Human Flower Project

A New Spin on Brussels’ Flower Biennial

The 2006 Brussels Flower Carpet incorporates nine huge rotating rosettes of begonias. Getoutahere!


Tapis de Fleurs de Bruxelles, 2004

Photo: Muya

Our memory of the Grand’ Place in Belgium is ornate and ashen. Those tall slender facades all clasped together struck us as elegance always does—with gloom. So what a thrill must be the Tapis de Fleurs de Bruxelles, a carpet of 800,000 begonias that every other year cheers up the gray. The 2006 Flower Carpet will make its debut tonight and receive tens of thousands of visitors through August 15th.

This is the fourteenth installation, inspired, so they say, by The Middle Ages. “The 9 rosettes that compose this marvelous plant tapestry are mounted on vast, rotating platforms, thereby adding a fine touch of mystery to its admiration. The movement is deliberately slow and majestic: less than one turn per minute. The sizeable diameter of the supports makes this rotation subtly, if immediately perceptibl(e). The different orientations of this multiple and original wind rose invite meditation.” We’re aware of the rose’s significance in medieval iconography but not so sure about “vast rotating platforms” which sound a bit like weaponry or a torture device.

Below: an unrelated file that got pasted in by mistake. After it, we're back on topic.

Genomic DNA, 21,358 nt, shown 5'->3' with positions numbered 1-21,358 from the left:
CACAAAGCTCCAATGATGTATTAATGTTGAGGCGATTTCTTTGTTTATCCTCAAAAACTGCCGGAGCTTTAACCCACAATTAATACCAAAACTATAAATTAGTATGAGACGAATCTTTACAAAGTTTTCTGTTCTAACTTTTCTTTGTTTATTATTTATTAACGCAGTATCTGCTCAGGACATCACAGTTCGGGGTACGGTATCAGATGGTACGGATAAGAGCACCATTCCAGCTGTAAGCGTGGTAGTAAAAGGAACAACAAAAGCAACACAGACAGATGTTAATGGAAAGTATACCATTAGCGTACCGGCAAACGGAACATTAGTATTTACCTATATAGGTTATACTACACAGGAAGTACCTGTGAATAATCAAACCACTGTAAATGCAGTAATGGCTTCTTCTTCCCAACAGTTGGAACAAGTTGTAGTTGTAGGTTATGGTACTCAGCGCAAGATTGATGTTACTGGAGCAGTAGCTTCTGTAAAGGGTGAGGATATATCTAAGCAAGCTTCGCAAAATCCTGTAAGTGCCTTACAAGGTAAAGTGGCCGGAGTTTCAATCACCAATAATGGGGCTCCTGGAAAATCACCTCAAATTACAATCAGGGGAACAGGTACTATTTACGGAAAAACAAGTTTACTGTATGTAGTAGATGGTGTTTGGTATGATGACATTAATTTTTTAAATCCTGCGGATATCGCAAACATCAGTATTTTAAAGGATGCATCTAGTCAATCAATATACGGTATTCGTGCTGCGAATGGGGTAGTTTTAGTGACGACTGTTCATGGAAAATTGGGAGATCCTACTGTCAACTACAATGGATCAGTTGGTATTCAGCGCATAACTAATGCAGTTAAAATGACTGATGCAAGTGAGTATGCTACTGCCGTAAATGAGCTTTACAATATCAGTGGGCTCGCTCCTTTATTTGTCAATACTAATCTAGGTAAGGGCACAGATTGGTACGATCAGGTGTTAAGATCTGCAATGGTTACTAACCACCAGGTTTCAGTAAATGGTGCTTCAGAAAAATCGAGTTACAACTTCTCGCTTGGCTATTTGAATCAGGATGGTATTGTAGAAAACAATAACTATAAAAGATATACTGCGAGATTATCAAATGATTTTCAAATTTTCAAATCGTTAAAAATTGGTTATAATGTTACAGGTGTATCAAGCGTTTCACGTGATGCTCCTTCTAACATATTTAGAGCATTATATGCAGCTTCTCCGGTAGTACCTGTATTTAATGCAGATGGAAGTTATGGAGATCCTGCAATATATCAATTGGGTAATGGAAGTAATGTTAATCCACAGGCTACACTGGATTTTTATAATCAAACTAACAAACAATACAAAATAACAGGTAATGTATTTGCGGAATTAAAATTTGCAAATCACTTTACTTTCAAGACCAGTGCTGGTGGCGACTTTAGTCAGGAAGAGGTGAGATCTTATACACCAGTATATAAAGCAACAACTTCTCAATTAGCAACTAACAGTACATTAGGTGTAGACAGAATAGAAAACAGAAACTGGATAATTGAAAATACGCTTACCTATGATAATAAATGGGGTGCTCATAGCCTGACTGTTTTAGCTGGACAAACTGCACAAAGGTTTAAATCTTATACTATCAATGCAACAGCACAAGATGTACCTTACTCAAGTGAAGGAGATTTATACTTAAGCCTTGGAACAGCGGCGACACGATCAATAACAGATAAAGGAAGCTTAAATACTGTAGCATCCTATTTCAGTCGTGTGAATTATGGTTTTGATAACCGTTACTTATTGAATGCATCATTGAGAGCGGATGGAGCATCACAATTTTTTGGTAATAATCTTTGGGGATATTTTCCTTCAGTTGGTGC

Landscape architect E. Stautemans originated the idea and created the first carpet for Brussels in 1971. He and others hoped to promote begonias, native to the West Indies but intensively cultivated in and near Ghent since 1860. “Belgium cultivates 60 million begonia tubers every year, and is recognized as the world’s largest producer”—recognition glaringly enhanced by this 1800 sq. meter display in the center of Belgium’s (and now the European Union’s) capital.

You can find a gallery of past carpets here, art nouveau, Chinese, heraldic…. We understand that 100 gardeners compose the carpet in a mere four hours, packing 300 blossoms per square meter, so tightly the wind may ruffle but not blur the design. The best view, from the Hotel de Ville, will cost you 3 Euros. Human Flower Project—the second best view—is, of course, free.

(Thank you, John Levett, for the tip.)

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